“But to receive the sun, one must first have dwelt for a long while in its thrice-blessed courts. One must have gone to meet it for a while, must have long been its student. As to bad monuments, the sun has nothing to say to bad artists whom the open air of the work yards has not prepared with understanding.
Is it possible that everyone is oblivious to, or mistakes, the sun’s gifts? Does it not present the universe with majesty, making everything perceptible and living? Does it not inspire the poet, whether famous or obscure? The sun is responsible for the prosperity of the farmers, the joy of animals, the fertility of the land; and man’s thoughts perhaps have their hearth in its light and warmth. For a long time man believed he saw God’s truth blazing in its fires, and God wishes us to adore the sun. When it shines, the earth is modelled according to its divine flame.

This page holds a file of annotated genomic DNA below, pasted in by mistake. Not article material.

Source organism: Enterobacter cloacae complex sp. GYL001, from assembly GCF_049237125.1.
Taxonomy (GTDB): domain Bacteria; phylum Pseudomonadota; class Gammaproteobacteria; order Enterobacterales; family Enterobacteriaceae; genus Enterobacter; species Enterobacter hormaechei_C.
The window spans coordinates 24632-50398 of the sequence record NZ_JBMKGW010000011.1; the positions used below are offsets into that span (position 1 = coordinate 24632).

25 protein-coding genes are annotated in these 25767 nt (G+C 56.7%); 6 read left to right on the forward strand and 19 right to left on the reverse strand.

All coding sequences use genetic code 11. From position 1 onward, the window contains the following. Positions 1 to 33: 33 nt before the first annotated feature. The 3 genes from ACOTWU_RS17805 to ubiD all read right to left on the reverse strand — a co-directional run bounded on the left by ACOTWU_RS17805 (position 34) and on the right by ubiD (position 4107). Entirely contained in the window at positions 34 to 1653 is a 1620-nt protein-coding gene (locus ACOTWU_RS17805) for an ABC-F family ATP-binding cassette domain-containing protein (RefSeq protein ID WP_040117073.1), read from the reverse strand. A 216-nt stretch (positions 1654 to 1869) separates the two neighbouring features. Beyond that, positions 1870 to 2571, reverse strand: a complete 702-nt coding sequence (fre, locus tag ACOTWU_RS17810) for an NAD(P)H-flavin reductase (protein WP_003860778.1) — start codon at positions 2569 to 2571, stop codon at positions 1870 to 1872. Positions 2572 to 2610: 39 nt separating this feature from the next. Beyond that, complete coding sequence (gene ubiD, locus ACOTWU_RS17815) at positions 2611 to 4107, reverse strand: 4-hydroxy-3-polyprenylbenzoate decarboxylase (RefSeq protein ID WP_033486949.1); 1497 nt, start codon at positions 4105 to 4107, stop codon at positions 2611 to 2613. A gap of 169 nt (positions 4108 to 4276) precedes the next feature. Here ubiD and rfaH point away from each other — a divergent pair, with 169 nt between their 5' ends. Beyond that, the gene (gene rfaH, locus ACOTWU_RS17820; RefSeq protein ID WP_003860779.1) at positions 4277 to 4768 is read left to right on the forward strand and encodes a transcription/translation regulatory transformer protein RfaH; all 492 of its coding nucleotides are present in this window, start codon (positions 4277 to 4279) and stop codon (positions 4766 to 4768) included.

Thus it is allowed, and, by patience and diligence, it is possible, to understand and feel the geometry of light. In this spirit tastes response in silence, drawing forth from it a new energy and generosity.”
– Auguste Rodin, ‘The Cathedrals of France’
thanks to Jake Murray for the article